I know how to curse (and Prospero is a bully) (1.2.364-375) #StormTossed

CALIBAN        You taught me language, and my profit on’t

Is I know how to curse. The red plague rid you

For learning me your language.

PROSPERO                                                     Hag-seed, hence:

Fetch us in fuel, and be quick – thou’rt best –

To answer other business. Shrug’st thou, malice?

If thou neglect’st, or dost unwillingly

What I command, I’ll rack thee with old cramps,

Fill all thy bones with aches, make thee roar,

That beasts shall tremble at the din.

CALIBAN                                                                    No, pray thee.

[aside] I must obey; his art is of such power

It would control my dam’s god Setebos,

And make a vassal of him.

PROSPERO                                                     So, slave, hence.         Exit Caliban.



You taught me language, and my profit on’t is I know how to curse – one of the greatest lines anywhere in Shakespeare’s plays, and an incontrovertible and bitter truth about the power of words, for good and ill. I know how to curse. I have that power, because you gave it to me. (But also: you took pains to teach me this apparently great thing, and all I can do is curse; all the things that words can do, and that’s the greatest profit I have; that’s the only power I have.) So I will curse you with the red plague (lots of medical speculation about different varieties of plague) because you taught me your language – because that’s all I can do with it – curseHag-seed – again, the obsession with Sycorax – but also a diminution of Caliban, to something small and powerless. (Does Caliban remember his mother? Does he love his mother? Prospero’s insults are playground level, repeatedly mocking and insulting Caliban’s mother.) Go away and fetch wood, that’s all you’re good for, so jump to it. And don’t you shrug at me (look me in the eye and stand up straight when I’m talking to you; don’t you ‘whatever’ me, says the teacher-bully): if you don’t do as you’re told I’ll torture you. And do as I tell you properly, and with a good grace, rather than unwillingly. (Prospero is never content with just being in control – he wants those who serve him to act as though they’re enjoying it, being grateful.) No, pray thee – Caliban is frightened; Prospero has made (and carried out?) these threats before. Prospero has proper power, power that Caliban knows, or fears, is greater than his mother’s, and greater than the god Setebos (apparently Patagonian; pretty random here) whom she worshipped too. So, slave, hence. Goodbye for now, Caliban.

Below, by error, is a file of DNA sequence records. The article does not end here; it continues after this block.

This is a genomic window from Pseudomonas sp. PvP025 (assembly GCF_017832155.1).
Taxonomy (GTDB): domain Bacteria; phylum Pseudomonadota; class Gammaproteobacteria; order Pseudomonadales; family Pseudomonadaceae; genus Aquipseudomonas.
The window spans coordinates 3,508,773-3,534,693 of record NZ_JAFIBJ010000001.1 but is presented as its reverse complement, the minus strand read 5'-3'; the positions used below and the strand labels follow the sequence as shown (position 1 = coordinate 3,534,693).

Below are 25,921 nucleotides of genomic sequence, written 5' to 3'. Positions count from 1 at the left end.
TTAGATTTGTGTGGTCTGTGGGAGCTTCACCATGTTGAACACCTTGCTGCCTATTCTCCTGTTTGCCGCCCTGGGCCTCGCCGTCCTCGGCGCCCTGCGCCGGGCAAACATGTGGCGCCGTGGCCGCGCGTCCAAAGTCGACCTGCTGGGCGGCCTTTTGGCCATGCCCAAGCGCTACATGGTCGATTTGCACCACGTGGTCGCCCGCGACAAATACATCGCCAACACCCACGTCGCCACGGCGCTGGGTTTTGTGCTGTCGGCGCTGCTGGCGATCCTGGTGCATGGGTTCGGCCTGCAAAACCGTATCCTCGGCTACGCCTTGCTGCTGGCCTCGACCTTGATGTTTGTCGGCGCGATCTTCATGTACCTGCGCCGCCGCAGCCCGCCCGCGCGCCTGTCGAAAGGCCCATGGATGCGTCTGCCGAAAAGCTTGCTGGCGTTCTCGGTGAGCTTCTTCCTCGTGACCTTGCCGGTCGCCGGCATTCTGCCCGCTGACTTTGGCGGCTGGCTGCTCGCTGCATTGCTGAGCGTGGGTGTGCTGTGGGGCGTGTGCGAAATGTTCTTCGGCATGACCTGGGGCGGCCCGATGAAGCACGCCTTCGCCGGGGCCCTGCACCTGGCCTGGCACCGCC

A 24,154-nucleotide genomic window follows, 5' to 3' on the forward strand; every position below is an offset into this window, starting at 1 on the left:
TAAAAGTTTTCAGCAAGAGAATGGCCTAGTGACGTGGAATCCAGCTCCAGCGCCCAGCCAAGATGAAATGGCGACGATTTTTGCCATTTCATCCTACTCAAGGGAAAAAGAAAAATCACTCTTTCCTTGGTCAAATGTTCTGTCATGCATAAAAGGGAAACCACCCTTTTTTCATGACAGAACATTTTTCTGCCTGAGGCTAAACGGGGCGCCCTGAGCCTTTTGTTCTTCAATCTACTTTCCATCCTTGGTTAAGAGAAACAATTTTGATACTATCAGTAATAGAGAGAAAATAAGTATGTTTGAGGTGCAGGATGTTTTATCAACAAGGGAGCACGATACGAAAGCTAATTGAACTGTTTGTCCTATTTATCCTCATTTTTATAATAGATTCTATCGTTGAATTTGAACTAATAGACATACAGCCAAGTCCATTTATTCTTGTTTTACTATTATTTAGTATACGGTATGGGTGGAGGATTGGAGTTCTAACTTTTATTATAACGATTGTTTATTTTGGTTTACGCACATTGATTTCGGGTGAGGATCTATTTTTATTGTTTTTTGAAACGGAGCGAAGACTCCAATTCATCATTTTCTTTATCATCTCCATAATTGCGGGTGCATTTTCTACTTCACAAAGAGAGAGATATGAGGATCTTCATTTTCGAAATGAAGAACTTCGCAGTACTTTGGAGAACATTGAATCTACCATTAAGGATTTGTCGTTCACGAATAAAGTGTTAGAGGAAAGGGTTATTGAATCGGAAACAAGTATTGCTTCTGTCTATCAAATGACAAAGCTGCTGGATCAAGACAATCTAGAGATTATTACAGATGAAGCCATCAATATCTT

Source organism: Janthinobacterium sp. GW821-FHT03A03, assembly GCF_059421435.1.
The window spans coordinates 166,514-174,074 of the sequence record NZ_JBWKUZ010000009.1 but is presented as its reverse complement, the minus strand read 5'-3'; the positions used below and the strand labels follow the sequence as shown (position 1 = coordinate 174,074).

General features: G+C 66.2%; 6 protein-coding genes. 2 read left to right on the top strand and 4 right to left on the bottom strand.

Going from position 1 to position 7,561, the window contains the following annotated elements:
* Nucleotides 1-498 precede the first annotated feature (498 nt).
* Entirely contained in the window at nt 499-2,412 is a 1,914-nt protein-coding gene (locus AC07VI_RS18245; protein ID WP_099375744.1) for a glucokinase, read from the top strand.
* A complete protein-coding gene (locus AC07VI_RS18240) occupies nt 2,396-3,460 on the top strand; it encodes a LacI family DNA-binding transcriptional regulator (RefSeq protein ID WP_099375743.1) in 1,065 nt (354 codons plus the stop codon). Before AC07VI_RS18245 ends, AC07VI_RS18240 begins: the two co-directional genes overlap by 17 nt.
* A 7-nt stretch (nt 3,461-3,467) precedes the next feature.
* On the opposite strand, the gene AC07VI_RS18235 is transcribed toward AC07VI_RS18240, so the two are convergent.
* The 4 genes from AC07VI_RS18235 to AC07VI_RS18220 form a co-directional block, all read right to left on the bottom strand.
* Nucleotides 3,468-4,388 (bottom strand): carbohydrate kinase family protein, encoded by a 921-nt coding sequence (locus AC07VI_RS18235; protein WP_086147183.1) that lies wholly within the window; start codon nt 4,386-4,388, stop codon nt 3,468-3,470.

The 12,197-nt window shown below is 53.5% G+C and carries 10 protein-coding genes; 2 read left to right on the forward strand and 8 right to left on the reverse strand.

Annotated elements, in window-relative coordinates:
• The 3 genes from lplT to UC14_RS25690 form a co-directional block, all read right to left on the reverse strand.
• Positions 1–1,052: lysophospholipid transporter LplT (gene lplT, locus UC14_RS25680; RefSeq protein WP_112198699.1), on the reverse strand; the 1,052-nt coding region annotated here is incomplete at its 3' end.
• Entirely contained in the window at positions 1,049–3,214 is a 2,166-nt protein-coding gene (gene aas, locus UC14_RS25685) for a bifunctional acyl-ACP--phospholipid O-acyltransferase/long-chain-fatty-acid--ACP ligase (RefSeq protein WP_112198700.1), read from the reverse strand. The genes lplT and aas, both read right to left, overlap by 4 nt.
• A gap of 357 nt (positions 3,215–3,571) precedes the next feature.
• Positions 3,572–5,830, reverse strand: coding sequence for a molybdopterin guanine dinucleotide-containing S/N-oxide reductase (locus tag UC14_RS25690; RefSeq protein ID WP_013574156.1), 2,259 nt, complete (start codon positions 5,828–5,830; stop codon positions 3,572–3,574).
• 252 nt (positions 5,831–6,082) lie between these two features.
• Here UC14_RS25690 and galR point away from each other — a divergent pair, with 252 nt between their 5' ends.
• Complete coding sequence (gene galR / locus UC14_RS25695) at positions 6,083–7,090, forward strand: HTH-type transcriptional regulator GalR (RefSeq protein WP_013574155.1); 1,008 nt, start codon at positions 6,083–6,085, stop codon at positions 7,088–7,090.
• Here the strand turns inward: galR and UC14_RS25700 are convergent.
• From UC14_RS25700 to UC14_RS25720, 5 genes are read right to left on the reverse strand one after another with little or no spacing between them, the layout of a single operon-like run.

Leave a Reply

Your email address will not be published. Required fields are marked *